Join Early Retirement Today
Reply
 
Thread Tools Search this Thread Display Modes
Old 08-13-2020, 04:37 PM   #181
Full time employment: Posting here.
Lawrencewendall's Avatar
 
Join Date: Feb 2017
Location: Severn
Posts: 768
Quote:
Originally Posted by OldShooter View Post
The punch line on stocks over the long haul is to own what Eugene Fama refers to as "the market portfolio." Everything. This video is a bit long at 37 minutes but it's a great way to get Fama's thinking. I've viewed it repeatedly and get something new every time. https://www.top1000funds.com/2015/12...the-moon-fama/
+1 This really hit home. Watched the entire thing. Fascinating.

At 35.45

"What chance do people in this room have of choosing a good manager?"

"You haven't got a hope of doing it."
Lawrencewendall is offline   Reply With Quote
Join the #1 Early Retirement and Financial Independence Forum Today - It's Totally Free!

Are you planning to be financially independent as early as possible so you can live life on your own terms? Discuss successful investing strategies, asset allocation models, tax strategies and other related topics in our online forum community. Our members range from young folks just starting their journey to financial independence, military retirees and even multimillionaires. No matter where you fit in you'll find that Early-Retirement.org is a great community to join. Best of all it's totally FREE!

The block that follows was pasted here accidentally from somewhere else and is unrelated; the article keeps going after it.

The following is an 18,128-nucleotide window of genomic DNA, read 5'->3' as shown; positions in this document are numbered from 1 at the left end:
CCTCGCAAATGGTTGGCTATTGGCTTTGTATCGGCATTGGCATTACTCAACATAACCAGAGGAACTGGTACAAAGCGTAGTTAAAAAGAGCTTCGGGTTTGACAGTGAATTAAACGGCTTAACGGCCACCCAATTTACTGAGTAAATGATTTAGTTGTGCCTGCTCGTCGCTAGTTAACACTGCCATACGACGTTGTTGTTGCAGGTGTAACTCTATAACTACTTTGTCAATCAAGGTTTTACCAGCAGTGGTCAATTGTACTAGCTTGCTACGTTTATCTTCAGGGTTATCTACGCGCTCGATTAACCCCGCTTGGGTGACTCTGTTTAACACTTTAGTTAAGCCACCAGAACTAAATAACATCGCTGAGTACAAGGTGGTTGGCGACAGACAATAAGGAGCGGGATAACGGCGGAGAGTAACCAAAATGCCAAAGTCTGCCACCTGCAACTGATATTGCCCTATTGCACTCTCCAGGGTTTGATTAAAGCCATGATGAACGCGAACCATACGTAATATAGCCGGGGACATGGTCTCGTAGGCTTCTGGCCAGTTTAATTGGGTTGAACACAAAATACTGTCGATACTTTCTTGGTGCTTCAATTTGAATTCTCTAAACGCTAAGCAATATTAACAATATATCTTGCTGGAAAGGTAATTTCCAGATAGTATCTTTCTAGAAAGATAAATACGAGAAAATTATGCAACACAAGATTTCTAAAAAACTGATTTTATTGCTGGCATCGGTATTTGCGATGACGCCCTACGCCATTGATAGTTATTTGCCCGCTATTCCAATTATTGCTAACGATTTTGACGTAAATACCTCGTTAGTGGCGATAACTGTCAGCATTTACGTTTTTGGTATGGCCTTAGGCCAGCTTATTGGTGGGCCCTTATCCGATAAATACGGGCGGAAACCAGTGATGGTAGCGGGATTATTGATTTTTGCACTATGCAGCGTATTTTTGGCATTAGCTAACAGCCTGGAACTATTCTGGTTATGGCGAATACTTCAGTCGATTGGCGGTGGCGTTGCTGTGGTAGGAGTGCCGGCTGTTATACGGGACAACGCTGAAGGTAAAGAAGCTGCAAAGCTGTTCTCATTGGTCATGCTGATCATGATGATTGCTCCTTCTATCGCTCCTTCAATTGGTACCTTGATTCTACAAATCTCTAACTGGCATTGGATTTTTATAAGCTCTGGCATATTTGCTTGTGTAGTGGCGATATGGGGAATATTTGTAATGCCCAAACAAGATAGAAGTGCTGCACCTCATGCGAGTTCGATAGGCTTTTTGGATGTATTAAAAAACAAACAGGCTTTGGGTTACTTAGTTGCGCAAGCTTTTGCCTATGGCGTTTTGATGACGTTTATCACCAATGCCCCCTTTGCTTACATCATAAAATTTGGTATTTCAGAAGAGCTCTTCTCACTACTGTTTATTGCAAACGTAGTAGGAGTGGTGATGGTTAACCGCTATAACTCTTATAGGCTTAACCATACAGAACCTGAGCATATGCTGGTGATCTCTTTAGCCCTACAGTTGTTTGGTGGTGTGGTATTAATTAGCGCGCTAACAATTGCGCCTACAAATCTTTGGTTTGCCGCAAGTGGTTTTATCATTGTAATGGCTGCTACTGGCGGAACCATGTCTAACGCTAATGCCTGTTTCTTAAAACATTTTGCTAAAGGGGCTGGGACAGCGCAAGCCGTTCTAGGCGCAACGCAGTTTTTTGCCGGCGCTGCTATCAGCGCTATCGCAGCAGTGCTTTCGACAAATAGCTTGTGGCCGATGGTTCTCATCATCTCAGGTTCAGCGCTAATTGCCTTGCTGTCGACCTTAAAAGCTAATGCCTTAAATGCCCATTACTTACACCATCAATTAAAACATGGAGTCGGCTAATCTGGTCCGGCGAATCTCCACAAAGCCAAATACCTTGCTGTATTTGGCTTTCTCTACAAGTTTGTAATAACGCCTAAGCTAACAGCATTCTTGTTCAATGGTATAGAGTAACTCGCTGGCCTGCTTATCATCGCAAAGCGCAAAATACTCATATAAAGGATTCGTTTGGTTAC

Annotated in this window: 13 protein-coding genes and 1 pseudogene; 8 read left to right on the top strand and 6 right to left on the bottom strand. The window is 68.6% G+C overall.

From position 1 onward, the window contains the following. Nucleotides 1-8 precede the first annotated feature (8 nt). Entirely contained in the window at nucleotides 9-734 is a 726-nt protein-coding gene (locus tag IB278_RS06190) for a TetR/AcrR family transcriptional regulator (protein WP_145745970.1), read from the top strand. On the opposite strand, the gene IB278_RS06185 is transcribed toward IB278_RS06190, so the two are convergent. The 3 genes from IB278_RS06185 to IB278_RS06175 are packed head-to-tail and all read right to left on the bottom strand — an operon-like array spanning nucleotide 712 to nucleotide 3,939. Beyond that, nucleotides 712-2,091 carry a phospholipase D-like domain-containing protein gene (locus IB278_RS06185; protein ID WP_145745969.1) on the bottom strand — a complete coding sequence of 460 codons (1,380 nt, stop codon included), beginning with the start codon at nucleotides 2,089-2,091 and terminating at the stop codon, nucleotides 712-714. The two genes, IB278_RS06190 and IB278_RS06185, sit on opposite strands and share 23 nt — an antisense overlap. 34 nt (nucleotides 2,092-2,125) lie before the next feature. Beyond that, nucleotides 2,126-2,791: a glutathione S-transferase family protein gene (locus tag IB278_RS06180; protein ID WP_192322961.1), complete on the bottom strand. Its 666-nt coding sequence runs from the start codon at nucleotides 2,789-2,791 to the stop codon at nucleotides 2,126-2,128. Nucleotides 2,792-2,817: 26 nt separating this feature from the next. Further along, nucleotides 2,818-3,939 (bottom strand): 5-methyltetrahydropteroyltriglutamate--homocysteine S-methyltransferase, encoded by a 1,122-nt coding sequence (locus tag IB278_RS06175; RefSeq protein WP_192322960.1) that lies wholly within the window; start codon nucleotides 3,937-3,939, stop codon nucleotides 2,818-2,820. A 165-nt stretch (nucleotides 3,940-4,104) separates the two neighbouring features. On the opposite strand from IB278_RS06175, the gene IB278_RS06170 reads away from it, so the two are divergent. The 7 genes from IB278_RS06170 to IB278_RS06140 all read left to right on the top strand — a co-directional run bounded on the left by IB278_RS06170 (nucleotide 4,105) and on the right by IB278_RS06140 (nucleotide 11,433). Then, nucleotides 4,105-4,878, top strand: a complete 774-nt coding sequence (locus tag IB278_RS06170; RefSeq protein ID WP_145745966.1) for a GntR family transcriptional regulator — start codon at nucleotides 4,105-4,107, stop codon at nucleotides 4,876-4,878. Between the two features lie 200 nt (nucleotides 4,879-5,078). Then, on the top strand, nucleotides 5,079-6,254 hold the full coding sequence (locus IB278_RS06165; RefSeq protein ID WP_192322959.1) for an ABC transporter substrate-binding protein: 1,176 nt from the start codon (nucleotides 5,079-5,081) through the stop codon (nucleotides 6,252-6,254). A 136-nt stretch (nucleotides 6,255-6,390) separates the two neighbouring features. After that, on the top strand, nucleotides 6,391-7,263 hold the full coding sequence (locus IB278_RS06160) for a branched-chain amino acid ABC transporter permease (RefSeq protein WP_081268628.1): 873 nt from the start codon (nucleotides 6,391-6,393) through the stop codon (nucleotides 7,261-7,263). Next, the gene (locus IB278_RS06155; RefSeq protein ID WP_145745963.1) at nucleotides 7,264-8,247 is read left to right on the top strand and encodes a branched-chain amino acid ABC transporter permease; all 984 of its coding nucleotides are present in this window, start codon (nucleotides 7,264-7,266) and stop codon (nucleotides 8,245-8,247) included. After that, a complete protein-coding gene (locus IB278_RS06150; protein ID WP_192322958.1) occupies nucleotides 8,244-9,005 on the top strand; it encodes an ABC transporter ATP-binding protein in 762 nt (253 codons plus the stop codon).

You are currently viewing our boards as a guest so you have limited access to our community. Please take the time to register and you will gain a lot of great new features including; the ability to participate in discussions, network with our members, see fewer ads, upload photographs, create a retirement blog, send private messages and so much, much more!

Old 08-13-2020, 05:30 PM   #182
Give me a museum and I'll fill it. (Picasso)
Give me a forum ...
OldShooter's Avatar
 
Join Date: Mar 2017
Location: City
Posts: 6,542
Quote:
Originally Posted by Lawrencewendall View Post
+1 This really hit home. Watched the entire thing. Fascinating.

At 35.45

"What chance do people in this room have of choosing a good manager?"

"You haven't got a hope of doing it."
Yeah. Here is Fama's partner Ken French on picking a manager: https://famafrench.dimensional.com/v...-managers.aspx
OldShooter is offline   Reply With Quote
Old 08-13-2020, 05:59 PM   #183
Full time employment: Posting here.
Lawrencewendall's Avatar
 
Join Date: Feb 2017
Location: Severn
Posts: 768
Quote:
Originally Posted by OldShooter View Post
Yeah. Here is Fama's partner Ken French on picking a manager: https://famafrench.dimensional.com/v...-managers.aspx
Bottom line: Don't try.
Lawrencewendall is offline   Reply With Quote
Old 08-13-2020, 06:09 PM   #184
Give me a museum and I'll fill it. (Picasso)
Give me a forum ...
OldShooter's Avatar
 
Join Date: Mar 2017
Location: City
Posts: 6,542
Quote:
Originally Posted by Lawrencewendall View Post
Bottom line: Don't try.
It is extremely un-intuitive, thus extremely difficult, to believe that prices are very close to being totally random. But once you get over that high hurdle, it is easy to understand why there is no discernible manager skill, only luck.

In Misbehaving, Richard Thaler tells a story about a consulting gig where he and a couple of grad students were brought in to look at the trader bonus system at a big Wall Street firm. The study conclusion was that the traders were simply being paid for being lucky. The client totally ignored it.